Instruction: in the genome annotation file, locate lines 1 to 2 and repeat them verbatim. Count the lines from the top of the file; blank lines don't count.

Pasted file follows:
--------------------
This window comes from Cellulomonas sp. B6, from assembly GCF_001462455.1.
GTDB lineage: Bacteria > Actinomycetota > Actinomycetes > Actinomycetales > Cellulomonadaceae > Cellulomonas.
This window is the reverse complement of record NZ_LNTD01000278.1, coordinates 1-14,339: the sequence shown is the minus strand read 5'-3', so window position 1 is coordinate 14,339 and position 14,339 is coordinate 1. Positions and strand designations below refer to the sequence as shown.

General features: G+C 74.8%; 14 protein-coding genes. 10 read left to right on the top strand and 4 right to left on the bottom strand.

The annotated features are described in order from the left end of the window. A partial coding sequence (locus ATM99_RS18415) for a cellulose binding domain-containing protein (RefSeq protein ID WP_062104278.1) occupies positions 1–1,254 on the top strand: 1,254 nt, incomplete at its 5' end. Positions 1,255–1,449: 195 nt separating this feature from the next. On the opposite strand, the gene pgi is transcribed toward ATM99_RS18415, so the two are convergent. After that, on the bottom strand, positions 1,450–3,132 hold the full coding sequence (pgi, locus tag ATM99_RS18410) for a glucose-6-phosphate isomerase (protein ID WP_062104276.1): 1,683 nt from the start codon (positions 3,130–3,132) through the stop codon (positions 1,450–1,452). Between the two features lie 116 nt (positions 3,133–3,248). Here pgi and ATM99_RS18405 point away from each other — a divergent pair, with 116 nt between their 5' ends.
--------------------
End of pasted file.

This window comes from Cellulomonas sp. B6, from assembly GCF_001462455.1.
GTDB lineage: Bacteria > Actinomycetota > Actinomycetes > Actinomycetales > Cellulomonadaceae > Cellulomonas.